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GSU Graduate and New Teacher Skips Commencement to Teach His Students, William James Middle School Hosts Surprise Graduation

Zachary Barrow and Dr. Scott Chapman / Bulloch Co Schools

A Bulloch County middle school surprised its newest teacher with a private graduation ceremony on Tuesday morning after he chose to remain with his students instead of walking in his college commencement.

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Wearing his Georgia Southern University Alumni sweatshirt, Zachary Barrow, a middle grades education major, walked into the William James Middle School Cafeteria to the sound of enthusiastic cheers. The entire sixth-grade faculty, staff and students, plus his principal, Dr. Scott Chapman, who was donned in graduation regalia, had secretly gathered to honor and congratulate him.

“December 13, was expected to be his (Barrow) graduation day, but he loved his students so much that he wanted to remain with his students,” Chapman said.  “We in turn love Mr. Barrow so much that we wanted to surprise him with a private graduation.”

“Thank you to each and every one of you,” Barrow said. “I fell in love with William James Middle School. I know this is where I want to be. I am so very glad to be a William James Knight.”

From a podium on the cafeteria’s stage, Dr. Chapman shared with the audience that Barrow had first joined his staff last spring as a college student. He was completing his pre-professional requirements to become a certified teacher by taking a Practicum II course prior to student teaching. The course places education majors at schools with a certified teacher. Barrow was assigned to Tom Borck, a seventh-grade math teacher at the middle school. One day Borck had to temporarily be out of the classroom, and Barrow led the class instruction while Chapman came in to observe.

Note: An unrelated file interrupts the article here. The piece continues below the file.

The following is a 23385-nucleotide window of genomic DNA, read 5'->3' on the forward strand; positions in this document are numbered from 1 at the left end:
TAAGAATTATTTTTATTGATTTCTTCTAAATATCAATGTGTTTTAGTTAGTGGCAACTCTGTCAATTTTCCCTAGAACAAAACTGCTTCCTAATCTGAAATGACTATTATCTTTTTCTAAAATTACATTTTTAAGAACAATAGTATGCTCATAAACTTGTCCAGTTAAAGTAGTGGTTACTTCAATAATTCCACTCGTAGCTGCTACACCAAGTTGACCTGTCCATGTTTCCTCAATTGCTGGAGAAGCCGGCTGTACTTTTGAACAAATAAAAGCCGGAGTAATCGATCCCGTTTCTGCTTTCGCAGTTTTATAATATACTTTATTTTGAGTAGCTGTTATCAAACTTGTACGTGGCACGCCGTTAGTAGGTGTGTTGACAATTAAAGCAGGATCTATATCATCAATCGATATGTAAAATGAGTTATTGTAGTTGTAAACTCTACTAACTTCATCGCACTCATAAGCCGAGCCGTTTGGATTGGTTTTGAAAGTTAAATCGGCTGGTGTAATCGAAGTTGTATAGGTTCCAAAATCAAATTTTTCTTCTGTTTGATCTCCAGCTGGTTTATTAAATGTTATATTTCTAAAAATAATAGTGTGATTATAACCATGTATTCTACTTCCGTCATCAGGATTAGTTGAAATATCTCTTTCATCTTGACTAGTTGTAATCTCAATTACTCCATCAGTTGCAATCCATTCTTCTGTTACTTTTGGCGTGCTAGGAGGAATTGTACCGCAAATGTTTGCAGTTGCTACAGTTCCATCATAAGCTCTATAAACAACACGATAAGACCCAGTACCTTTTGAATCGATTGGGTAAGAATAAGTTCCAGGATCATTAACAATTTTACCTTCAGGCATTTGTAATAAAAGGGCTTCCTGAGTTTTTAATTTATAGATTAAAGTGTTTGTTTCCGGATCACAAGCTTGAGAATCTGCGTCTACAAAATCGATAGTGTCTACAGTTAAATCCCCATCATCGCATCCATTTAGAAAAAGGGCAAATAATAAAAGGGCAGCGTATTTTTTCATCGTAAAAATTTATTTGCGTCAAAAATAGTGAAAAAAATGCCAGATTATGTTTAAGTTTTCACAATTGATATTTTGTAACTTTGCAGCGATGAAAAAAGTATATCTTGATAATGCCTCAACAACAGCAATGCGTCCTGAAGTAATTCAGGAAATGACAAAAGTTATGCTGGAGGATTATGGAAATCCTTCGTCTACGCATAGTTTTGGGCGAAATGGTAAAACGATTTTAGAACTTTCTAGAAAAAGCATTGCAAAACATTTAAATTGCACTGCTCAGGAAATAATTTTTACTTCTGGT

“I was extremely impressed that he had not even started student teaching,” Chapman said.  “I along with several staff members immediately knew this was the type of teacher we needed at William James Middle School.”

However, Barrow had not yet completed his student teaching or graduated. Working in collaboration with Georgia Southern and Bulloch County Schools’ Central Office administrators, Chapman ensured Barrow would have the professional learning support he needed at the school level to be successful as a new teacher and complete his university coursework.  He hired Barrow as a sixth-grade social studies teacher with a provisional teaching certificate for fall semester, and the university credited his service over the past 18 weeks to his student teaching requirement.

Barrow’s Social Studies Department Chairperson Jennifer Prosser is a certified instructional coach, and he is also receiving support from the district’s instructional coaches who mentor new teachers. His sixth-grade faculty team have embraced him as well, and were eager to organize Tuesday’s event.

“We have five core tenets at William James,” Chapman said. “First, our teachers build relationships with our students; Our teachers expect academic excellence; Our teachers teach behavior; Our teachers help shoulder the burden; and We hire and retain rock stars. Mr Barrow exhibits the first four, and it is my job to ensure the last.”

It was evident from Tuesday’s ceremony that Barrow is already building strong student relationships as students greeted him with high fives, fist bumps, and hugs.

“He’s an administrator in the making,” Chapman said.

Barrow is the son of two Montgomery County educators.  His father, Dr. Scott Barrow, is principal of Montgomery County Middle High School, and his mother, Melissa Barrow, is a high school social studies teacher.

When asked why he was willing to give up his college graduation, Barrow explained, “I know this is unconventional, but I believe I’ve been classroom ready for 10 years even if my age didn’t show it. I completed the Teaching as a Profession Pathway in high school, and I knew what an IEP (Instructional Education Plan) was before I knew my ABCs. I participated in my pinning ceremony on campus yesterday, but I realized this is my life now. It’s not at Georgia Southern. It’s here at William James.”

Barrow, who now understands his parents’ passion for education, also did not want to ask them to leave their students in Mount Vernon. His parents did plan to join their son and now fellow educator after school today to celebrate.

Bulloch County Schools

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